“When we identified that the nearest defibrillator to our centre was located in the neighbouring shopping centre we knew we needed to use the Coles grant to invest in having one on site. Safety is paramount to us here at The Gap and a defibrillator should be a compulsory safety item for clubs where people are gathering for physical activity.”

The Gap Little Athletics
Photo Credit: Supplied

Former Little Athlete and Coles ambassador, Jaryd Clifford, highlighted the significance of having the right equipment for young athletes. He emphasised how grant programs like the Coles Little Athletics Community Fund relieve the burden on volunteers, allowing them to focus on helping athletes succeed rather than spending their time and energy on fundraising for essential equipment.

The Coles Little Athletics Banana A-Peel

The announcement of these grant recipients coincides with the launch of the Coles Little Athletics Banana A-Peel campaign, beginning on National Banana Day, Wednesday, 18 October. Coles, in collaboration with Aussie banana growers, will donate 10 cents for every kilogram of Cavendish bananas sold during the campaign, up to a maximum of $150,000. These funds will be directed towards the next round of grants to help even more clubs and centres purchase new equipment.

Coles Little Athletics Australia CEO, Myles Foreman, praised the positive impact of the Coles Little Athletics Community Fund over the past five years, making volunteering easier for parents and providing young athletes with appropriate and safe equipment for all ages and abilities. He encouraged Coles customers to support the fund by purchasing bananas during this year’s Little Athletics Banana A-Peel.



In addition to the substantial grants, Coles has also donated over 3.9 million bananas to help fuel young athletes since 2017. This combined effort ensures that little athletes in The Gap and across the nation are equipped for success and safety as they pursue their athletic dreams.

Published 24-Oct-2023

Brisbane’s Cafe Tara: Building Community Over Breakfast for 18 Years

From its humble beginnings as a small breakfast cafe nearly two decades ago, Cafe Tara has transformed into more than just a place to grab a coffee in the neighborhood. The cafe has emerged as a thriving community hub that brings locals together and sparks positive change through their sustainability efforts.


Read: The Gap Households Embrace Green Waste Recycling with Record Orders of Green Bins


Led by husband-and-wife owners Pramesh and Asha Ram, Cafe Tara prides itself on using locally-sourced ingredients and reducing waste. The cafe uses recycled milk cartons for takeaway trays, in an aim to reduce cup waste.

Photo credit: Cr Steven Toomey/Facebook

They support community groups, including ‘Boomerang Bags The Gap & Surrounds,’ which makes fabric bags to reduce the reliance on single-use plastic bags.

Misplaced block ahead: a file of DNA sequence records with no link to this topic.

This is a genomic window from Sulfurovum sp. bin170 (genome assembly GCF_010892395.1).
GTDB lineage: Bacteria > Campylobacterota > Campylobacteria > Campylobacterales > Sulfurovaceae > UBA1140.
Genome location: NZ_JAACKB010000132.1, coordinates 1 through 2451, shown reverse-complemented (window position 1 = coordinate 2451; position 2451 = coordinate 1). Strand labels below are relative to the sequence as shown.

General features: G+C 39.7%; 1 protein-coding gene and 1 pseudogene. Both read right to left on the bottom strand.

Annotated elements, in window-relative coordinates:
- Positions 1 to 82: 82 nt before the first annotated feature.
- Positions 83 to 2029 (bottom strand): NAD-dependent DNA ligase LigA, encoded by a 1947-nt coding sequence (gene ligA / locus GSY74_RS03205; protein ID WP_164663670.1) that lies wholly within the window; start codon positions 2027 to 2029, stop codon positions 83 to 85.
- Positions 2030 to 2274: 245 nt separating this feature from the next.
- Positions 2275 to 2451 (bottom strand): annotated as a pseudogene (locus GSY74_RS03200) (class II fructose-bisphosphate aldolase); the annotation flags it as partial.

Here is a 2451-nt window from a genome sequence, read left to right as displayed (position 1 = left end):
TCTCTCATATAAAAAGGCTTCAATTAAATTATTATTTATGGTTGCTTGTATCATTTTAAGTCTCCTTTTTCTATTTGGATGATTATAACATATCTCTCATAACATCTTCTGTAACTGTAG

They also host monthly Scrabble games, which is open to all. The cosy interior and corner booth seating make it easy to settle in for hours of conversation with friends or family.

As for food, the cafe serves hearty breakfast options like eggs, pancakes, and toast along with sandwiches, burgers, and fresh salads for lunch. Vegetarians delight in the many meatless choices.

Photo credit: Nelle B/Google Maps

The cafe, which has been a local staple since 2005, has been like a second home to many residents, who count on the friendly service and community feel almost as much as the stellar brewed coffee and baked goods.

In celebrating 18 years this year, they show no signs of slowing down. Locals have depended on this neighbourhood staple since the beginning. The Rams credit their success to adapting with the neighbourhood whilst staying true to their original vision of sustainability and building connections.


Read: Expect New Footpaths, Pedestrian Bridges, Road Resurfacing, and Other Enhancements at The Gap Ward This Year


Their thoughtful ethos and authentic care for customers old and new are what make this cafe a cherished mainstay after nearly two decades in The Gap.

You can find Cafe Tara in The Gap Village Shopping Centre at 988 Waterworks Rd. Check out their Facebook page for updates.

Published 21-August-2023

Brisbane Fee Cut Sparks Surge in Green Waste Recycling Bin Orders

Residents of The Gap are leading the charge in adopting green waste recycling bins in Brisbane, after the annual fee has been slashed to under $1 per week.


Read: The Gap Locals Petition To Move Bat Colony; Conservationists Advise Against It


The Gap accounted for 39 of the 1,372 green bins ordered in July 2023 across Brisbane, according to Lord Mayor Adrian Schrinner. This represents a threefold increase compared to the same month last year, when only 452 bins were ordered citywide.